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Flight thirty-seven over the Bible from 30,000 Feet will take us on a tour of Daniel 1-6. In these chapters, we will see the first of the deportations of the Israelites to Babylon, and witness both the prophetic history of the book, as well as the four prophetic visions of Daniel. Ultimately, the powerful stories in Daniel reveal a man of God; unwilling to compromise and full of faith. The key chapters to review are Daniel 1-2.
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7/2/2008
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Destination: Daniel 7-12
Daniel 7-12
Skip Heitzig
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Our thirty-eighth flight over the Bible from 30,000 Feet will take us through the second part of Daniel. As we look at chapters 7-12, we will see the four prophetic visions of Daniel, and observe how his faith in God's fulfillment of prophecies led him to fervent prayer for the people of Israel. The key chapters to review are Daniel 9-12.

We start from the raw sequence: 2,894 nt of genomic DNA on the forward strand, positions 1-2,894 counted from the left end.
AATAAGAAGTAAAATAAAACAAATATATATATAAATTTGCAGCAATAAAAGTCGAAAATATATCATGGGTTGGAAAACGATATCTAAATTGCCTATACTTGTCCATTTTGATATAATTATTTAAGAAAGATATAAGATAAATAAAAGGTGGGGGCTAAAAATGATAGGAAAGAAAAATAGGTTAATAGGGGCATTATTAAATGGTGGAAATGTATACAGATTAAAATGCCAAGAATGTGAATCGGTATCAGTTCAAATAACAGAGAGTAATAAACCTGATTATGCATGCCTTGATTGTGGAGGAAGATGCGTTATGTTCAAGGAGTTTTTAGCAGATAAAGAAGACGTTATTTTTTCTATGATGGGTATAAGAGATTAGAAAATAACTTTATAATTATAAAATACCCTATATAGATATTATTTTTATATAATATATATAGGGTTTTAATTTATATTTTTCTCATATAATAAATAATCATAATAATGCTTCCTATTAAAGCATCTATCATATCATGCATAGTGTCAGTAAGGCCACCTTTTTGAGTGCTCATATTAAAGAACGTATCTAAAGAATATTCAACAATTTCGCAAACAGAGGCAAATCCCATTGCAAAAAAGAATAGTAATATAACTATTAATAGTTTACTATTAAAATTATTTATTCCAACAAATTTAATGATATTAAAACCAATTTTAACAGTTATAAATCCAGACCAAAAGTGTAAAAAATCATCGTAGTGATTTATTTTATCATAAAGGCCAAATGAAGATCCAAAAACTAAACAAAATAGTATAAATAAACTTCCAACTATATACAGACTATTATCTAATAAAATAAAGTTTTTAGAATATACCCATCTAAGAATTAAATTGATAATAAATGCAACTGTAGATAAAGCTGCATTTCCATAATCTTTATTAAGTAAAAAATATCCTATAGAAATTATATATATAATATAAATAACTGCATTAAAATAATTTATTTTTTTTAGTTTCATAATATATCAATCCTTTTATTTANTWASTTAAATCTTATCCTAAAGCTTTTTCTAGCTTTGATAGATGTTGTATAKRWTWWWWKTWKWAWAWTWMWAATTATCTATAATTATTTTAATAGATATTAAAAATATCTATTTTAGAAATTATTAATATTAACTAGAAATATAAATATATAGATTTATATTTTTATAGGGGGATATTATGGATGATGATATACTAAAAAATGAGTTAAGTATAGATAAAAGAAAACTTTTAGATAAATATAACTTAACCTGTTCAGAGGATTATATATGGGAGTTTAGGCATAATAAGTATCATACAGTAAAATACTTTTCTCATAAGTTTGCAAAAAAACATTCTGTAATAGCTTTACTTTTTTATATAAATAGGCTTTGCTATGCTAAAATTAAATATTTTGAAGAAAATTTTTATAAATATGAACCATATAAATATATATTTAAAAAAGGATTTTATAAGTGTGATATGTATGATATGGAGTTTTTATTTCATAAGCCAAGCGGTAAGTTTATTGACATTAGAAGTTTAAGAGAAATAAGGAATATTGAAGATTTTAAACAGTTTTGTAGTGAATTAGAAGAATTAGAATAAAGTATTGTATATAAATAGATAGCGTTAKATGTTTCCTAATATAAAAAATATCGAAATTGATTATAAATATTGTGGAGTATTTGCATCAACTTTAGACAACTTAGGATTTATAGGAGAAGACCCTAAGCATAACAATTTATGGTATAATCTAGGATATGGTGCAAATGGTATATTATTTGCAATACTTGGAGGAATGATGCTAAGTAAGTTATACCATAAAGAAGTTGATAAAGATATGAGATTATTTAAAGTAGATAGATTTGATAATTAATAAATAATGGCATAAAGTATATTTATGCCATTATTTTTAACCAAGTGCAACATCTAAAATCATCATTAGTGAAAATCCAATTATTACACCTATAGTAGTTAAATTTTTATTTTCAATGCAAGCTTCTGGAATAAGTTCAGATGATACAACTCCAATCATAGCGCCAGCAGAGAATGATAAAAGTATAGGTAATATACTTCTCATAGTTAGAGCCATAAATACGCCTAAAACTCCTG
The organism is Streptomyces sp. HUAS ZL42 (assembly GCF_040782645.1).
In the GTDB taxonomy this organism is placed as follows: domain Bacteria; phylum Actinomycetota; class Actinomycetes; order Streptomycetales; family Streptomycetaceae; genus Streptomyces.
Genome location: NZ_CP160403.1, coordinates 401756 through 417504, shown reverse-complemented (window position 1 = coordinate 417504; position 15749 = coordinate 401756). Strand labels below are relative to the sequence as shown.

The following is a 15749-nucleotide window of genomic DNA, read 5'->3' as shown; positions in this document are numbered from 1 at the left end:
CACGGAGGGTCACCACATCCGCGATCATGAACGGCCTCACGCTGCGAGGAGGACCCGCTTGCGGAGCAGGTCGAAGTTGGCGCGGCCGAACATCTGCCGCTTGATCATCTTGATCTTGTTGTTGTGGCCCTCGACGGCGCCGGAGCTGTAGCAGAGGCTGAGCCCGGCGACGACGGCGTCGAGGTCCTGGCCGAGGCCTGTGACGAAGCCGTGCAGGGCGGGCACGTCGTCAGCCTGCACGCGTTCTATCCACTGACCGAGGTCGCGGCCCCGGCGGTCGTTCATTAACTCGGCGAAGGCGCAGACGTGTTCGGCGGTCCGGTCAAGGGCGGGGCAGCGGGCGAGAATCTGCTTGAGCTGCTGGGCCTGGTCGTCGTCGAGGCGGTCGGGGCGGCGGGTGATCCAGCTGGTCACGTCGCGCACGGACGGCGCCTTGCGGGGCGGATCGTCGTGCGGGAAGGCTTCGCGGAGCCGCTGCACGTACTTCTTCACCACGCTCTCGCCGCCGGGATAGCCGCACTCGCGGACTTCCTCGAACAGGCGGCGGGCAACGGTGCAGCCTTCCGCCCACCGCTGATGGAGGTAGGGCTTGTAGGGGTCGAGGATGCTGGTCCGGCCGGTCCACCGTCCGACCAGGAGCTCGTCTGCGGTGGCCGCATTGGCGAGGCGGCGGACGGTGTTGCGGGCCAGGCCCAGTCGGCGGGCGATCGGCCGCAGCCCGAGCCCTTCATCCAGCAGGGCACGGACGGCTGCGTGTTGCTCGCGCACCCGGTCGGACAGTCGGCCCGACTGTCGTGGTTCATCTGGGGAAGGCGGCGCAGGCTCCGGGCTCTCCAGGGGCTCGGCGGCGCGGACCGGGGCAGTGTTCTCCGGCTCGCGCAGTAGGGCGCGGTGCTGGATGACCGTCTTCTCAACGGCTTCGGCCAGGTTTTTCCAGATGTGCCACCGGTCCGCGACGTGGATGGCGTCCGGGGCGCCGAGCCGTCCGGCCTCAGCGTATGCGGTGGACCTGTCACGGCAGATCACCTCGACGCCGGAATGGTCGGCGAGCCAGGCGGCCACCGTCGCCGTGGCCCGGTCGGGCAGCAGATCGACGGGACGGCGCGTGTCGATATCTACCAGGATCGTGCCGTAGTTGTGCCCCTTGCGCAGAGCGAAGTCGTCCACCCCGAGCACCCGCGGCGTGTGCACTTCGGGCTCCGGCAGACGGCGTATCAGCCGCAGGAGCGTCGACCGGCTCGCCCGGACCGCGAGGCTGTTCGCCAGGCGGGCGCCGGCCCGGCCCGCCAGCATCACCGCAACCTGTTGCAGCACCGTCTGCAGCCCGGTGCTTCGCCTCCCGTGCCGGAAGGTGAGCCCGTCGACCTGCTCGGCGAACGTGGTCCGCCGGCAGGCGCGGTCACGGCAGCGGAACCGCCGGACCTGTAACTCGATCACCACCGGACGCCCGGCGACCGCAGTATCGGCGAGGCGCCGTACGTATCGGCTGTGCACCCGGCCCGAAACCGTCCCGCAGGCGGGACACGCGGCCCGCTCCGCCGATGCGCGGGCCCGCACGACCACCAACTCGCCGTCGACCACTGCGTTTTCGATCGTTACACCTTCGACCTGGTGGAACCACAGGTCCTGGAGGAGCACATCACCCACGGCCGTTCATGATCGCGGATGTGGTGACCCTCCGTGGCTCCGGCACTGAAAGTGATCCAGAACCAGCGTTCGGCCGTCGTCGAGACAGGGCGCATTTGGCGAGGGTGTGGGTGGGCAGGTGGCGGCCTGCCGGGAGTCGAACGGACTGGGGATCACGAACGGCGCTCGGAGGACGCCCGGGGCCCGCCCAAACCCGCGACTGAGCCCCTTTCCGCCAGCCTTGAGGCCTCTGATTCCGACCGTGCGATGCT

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7/9/2008
completed
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Destination: Hosea 1-14
Hosea 1-14
Skip Heitzig
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Get your travel planner out and place your heart in the upright position for our thirty-ninth flight over the Bible from 30,000 Feet. On this flight, Pastor Skip will take us on a tour over the entire book of Hosea, a man called to prophesy to the Northern Kingdom of Israel during the reign of King Jeroboam. As Hosea addresses the sins of the nation, we will see how God used the graphic parallel between his adulterous wife and the unfaithfulness of Israel. The key chapters to review are Hosea 1-4, 6, 9, and 11.